Stratford sub Castle Garden Club March 2021

Get the Rhythm ! 

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When we got married we bought a new house – a semi-detached, in Hinckley, Leicestershire and like most new houses, the garden was covered in various weeds and not a lot else. My Dad said ‘Chick, (that is me by the way) you need some rhubarb’. He dug some up out of his garden and we have it still. Incidentally, after Hinckley, it has lived in Kirmington, South Humberside, Oswaldtwistle, Lancashire, Clayton Le Dale, Lancashire and now Stratford sub Castle. Last year some visitors thought I was growing huge Gunnera so that you can see that it is doing well. I do give it the VIP treatment with lots of homemade compost and regular watering and it is in shade for about half of the day. Those rhubarb crowns were the start of 53 years of gardening and I have enjoyed every bit of it. I have always planted what I wanted and experimented as I pleased. If an idea failed then, no matter, it is my garden.

I have learned such a lot by experimenting and twice, now, have discovered that something that I am doing, because it seemed a good idea, and I liked the effect, is an official ‘something’ in garden design.

I am an ‘all year round’ gardener so my garden has to look good in winter and I am constantly looking at it through the windows if I am not outside. To achieve interest I have lots of evergreen shrubs of all colours. Bright yellow slow growing conifers, grey leaved shrubs, variegated shrubs that are yellow and green or cream and green all add to the mix. Why wouldn’t you have these amazing plants with antifreeze in their colourful leaves? Trees, old and new, and their bark all clothe the garden. I have always planted a garden for winter, first, even though it was a steep learning curve when I moved from acid Lancashire clay to Stratford sub Castle chalk.

When Garden Designers talk about ‘Structure’ I thought that they meant walls, pergolas, fences and patios. You would, wouldn’t you? Well, they do mean that but they also mean plants that are clothed with leaves in winter and give a pattern in your garden. Useful evergreen shrubs for this job are varieties of pittosporum, euonymus, hebe, euphorbia, phormium, senecio, ilex, ceanothus and choisya and of course, conifers.  Topiary ‘box’ fits into this category as well. I have some topiary but use it informally as I have an informal garden that wraps itself around you. These plants, along with any trees, create a framework that gives shapes, colour and texture all year round. Flowers and vegetables come and go but shrubs and trees remain so that you have a STRUCTURE and don’t have a ‘flatscape’ in winter.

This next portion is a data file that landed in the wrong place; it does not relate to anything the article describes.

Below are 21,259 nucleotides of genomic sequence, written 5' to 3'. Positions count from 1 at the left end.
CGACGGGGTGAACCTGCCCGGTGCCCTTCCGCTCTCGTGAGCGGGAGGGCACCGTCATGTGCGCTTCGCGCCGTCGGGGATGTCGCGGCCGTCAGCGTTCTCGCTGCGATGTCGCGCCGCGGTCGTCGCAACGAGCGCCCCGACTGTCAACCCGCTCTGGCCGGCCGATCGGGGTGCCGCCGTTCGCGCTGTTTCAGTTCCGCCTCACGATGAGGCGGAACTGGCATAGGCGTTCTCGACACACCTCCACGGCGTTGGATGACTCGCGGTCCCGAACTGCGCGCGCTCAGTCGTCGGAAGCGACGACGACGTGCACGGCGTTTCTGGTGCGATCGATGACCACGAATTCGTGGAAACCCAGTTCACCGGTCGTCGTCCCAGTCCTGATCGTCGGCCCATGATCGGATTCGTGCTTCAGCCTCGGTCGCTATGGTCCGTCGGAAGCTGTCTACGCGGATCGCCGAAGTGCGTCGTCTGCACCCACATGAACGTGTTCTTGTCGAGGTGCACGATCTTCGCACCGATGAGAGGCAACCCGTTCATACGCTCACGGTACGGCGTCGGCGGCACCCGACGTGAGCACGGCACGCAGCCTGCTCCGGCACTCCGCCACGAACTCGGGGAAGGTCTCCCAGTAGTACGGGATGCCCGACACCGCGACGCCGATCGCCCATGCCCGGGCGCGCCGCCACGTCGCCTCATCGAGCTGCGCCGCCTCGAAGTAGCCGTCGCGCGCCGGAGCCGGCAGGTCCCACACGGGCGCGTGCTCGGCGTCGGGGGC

Another thing I learned, by chance, happened because I so enjoy phlox. I brought a few varieties with me from Lancashire and as they have spread I have divided them and put them in various parts of the garden. The effect was so good – a great heap of flowers of the same colour in every direction. This seemed such a good idea so I have done the same again with Rudbeckia ‘Goldsturm’. These are bright yellow and flower in September, long after the phlox in July.  I have recently discovered that garden designers call this effect created by repeated planting of the same variety, RHYTHM, and the effect unifies your garden. (Actually, repeating the same bit of tune or rhythm in music unifies a piece.) This coming summer I shall try this with some other varieties of plants including Achillea ‘Cloth of Gold, Canna ‘Wyoming’ and probably the grass Panicum ‘North Wind’. The last two are very tall and upright to give some uplifting spires amongst the low and mid-level planting. If you are reorganising your garden this coming Spring make sure you have STRUCTURE and you get the RHYTHM.


Calocedrus decurrens 'Berrima Gold'

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Euonymus 'White Spire' 

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Ilex 'Golden King'

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You can see that I need a long sunny spring and a cool summer with rain about once a week (at night) to keep all this new planting doing well. I expect that you would like something similar too. I look forward to a cup of tea and a chat with you in the garden before too long.

Dorothy Richards